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Re: Upstream Tarball Signature Files

On Fri 2017-08-18 12:08:02 +0200, Guillem Jover wrote:
> Hmmm, I've been thinking about this a bit, and perhaps it would be
> better if dpkg-source auto-converted any .sig binary signature into
> an .asc ASCII armored one when generating the source package (as long
> as there is no pre-existing .asc file). This has the advantage of not
> requiring devscripts to be installed, preserves compatibility with
> stable dpkg-source and DAK so it can be used right away, and allows
> us to keep using a single signature format. I've got code doing that
> now, which I can merged for 1.19.0, I guess the only possibly
> contentious point is that this might seem like doing too much magic
> from within dpkg-source?
> If people are comfortable with this, I'm happy to merge it.

I've got no objection to this.

I confess that i've been taking the boring/silly/cheating way out and if
upstream ships a detached binary signature as foo-1.2.3.tar.gz.sig, i've
just been manually renaming it to foo_1.2.3.orig.tar.gz.asc (without
even converting its contents to ASCII-armored form) and the rest of the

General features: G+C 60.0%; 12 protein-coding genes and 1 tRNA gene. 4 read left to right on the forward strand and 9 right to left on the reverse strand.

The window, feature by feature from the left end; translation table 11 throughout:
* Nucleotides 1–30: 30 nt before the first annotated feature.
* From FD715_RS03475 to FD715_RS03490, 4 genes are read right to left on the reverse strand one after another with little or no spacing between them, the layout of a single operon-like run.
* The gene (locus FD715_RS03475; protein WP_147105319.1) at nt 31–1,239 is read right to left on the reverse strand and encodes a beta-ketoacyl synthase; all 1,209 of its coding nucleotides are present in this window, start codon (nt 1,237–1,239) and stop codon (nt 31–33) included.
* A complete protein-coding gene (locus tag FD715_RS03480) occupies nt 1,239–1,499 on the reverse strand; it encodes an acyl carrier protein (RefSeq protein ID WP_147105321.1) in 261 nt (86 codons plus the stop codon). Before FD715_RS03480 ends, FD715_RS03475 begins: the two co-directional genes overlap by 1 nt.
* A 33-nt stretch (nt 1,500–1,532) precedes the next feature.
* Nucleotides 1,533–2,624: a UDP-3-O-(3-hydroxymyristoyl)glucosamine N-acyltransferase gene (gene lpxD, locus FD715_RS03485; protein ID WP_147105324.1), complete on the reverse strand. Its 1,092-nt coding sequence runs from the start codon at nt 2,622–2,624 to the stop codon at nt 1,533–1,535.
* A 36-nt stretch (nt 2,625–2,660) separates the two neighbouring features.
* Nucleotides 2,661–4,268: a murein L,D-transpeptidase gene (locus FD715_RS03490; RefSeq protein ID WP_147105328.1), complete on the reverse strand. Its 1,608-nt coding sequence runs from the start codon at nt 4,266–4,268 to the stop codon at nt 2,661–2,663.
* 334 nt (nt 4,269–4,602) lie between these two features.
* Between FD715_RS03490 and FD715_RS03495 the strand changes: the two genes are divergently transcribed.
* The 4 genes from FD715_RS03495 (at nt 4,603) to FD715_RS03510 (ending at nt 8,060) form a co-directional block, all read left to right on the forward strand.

toolchain seems to just happily accept it -- it'd be even nicer if dpkg
and/or uscan was to normalize the contents to match the file extension.

Note that it's possible that something named .sig is itself already
armored, though, we don't want to double-armor it.

Lastly, it's conceivable that we might want to take an already-armored
.asc, and "launder" the armor, to stabilize it (e.g. stripping
non-cryptographically-relevant comments, other weird OpenPGP packets,
etc, which could all be stuffed into the detached signature).  I am not
proposing this as a requirement, and i don't want the suggestion to
block the .sig→.asc fix, but if thinking about that part of the code, it
might be easy to do at the time.  Doing so would reduce the amount of
non-cryptographically-justified sidechannels that debian is willing to
cart around on behalf of upstream authors.  (of course, we're currently
willing to cart stuff around for upstream authors who don't make
cryptographic signatures at all today, so maybe it's too nit-picky to
obsess about sidechannels just for those who make signatures)

Thanks for working on this, Guillem!


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